The Power of “I don’t know.”

One of my favorite songs by Fred Rogers is “Did You Know?

Did you know? Did you know?
Did you know that it’s all right to wonder?
Did you know that it’s all right to wonder?
There are all kinds of wonderful things!

Did you know? Did you know?
Did you know that it’s all right to marvel?
Did you know that it’s all right to marvel?
There are all kinds of marvelous things!

You can ask a lot of questions about the world…
And your place in it.
You can ask about people’s feelings;
You can learn the sky’s the limit.

Did you know? Did you know?
Did you know when you wonder you’re learning?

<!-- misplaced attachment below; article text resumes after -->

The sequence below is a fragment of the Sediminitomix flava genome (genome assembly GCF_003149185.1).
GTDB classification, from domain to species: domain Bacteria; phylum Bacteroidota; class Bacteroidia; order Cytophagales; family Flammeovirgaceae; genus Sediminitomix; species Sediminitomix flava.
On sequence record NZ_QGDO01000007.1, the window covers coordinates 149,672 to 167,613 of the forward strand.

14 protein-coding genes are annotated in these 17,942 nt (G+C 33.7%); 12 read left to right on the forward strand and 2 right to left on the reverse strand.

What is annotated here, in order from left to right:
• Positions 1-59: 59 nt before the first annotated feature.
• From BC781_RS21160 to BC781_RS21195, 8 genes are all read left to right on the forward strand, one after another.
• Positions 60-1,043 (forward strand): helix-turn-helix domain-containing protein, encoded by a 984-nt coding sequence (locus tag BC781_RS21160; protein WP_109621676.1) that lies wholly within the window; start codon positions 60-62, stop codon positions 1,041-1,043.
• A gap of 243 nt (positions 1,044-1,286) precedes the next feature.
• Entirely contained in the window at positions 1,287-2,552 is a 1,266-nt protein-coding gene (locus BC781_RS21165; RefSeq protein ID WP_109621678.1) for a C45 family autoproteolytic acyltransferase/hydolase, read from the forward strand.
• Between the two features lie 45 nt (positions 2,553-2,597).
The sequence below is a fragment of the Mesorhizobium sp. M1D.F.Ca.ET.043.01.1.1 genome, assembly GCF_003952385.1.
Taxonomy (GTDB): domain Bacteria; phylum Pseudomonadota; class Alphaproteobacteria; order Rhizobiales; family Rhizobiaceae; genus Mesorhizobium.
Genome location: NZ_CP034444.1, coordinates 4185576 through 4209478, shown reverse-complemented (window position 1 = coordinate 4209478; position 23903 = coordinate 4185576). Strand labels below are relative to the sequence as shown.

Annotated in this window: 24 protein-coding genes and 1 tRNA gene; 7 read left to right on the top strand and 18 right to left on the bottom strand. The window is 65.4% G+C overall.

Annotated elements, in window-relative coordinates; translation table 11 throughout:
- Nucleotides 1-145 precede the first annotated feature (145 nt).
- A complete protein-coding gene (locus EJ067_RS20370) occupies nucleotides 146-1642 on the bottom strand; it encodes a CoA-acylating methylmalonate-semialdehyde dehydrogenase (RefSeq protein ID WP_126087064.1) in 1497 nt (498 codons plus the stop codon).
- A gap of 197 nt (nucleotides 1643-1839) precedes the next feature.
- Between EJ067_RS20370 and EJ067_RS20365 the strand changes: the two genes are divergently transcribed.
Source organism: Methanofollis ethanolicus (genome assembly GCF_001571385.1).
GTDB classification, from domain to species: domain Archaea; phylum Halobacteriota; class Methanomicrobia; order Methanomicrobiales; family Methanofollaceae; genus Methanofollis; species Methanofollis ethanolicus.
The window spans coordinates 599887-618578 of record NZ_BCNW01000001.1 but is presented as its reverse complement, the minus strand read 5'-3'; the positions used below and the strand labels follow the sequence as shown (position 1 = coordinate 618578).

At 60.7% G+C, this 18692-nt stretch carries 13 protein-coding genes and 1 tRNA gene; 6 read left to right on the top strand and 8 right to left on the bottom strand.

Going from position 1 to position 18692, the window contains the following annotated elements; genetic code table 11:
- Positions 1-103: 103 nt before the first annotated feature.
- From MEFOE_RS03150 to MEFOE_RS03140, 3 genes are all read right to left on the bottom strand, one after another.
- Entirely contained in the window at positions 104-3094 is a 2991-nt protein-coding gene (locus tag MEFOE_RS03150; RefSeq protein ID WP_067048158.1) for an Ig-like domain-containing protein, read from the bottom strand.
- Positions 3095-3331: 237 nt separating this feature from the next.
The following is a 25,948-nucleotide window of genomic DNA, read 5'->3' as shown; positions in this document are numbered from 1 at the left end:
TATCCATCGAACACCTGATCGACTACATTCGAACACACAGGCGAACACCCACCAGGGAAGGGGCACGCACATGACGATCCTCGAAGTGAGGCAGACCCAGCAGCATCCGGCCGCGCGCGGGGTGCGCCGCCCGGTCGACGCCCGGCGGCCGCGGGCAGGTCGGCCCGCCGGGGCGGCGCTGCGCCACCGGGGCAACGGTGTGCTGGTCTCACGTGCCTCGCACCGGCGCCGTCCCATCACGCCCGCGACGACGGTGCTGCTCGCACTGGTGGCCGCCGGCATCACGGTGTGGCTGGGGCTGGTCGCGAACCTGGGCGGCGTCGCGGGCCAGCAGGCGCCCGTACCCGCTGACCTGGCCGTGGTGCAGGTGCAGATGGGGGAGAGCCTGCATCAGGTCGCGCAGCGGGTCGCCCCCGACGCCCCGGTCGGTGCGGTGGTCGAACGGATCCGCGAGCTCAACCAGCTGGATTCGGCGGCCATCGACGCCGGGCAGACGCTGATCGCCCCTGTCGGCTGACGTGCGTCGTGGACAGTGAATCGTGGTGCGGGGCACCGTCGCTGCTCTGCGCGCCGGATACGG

Did you know when you marvel you’re learning?
About all kinds of wonderful,
About all kinds of marvelous,
Marvelously wonderful things?

Many teachers in our Educators’ Neighborhood Learning Community love this song and sing it with their students. The importance of wonder and asking questions is nothing new to educators. Early Childhood educators especially, know how to allow opportunities for children’s “why?” and “how?” and “hmm…” and “oh, my!”

That said, living and teaching in 2020 is full of more “why? – how? – hmm – oh, my!” moments than most of us ever thought we’d experience at once. Navigating so many questions alongside the range of emotions they bring is challenging, and extra challenging for those who are helpers caring for children. In the midst of such challenges, educators (including parents and caregivers) are finding beautiful ways to be honest with children, bring their full selves to their conversations, and allow “I don’t know” to be a powerful piece of their practice.

 

Be real and honest: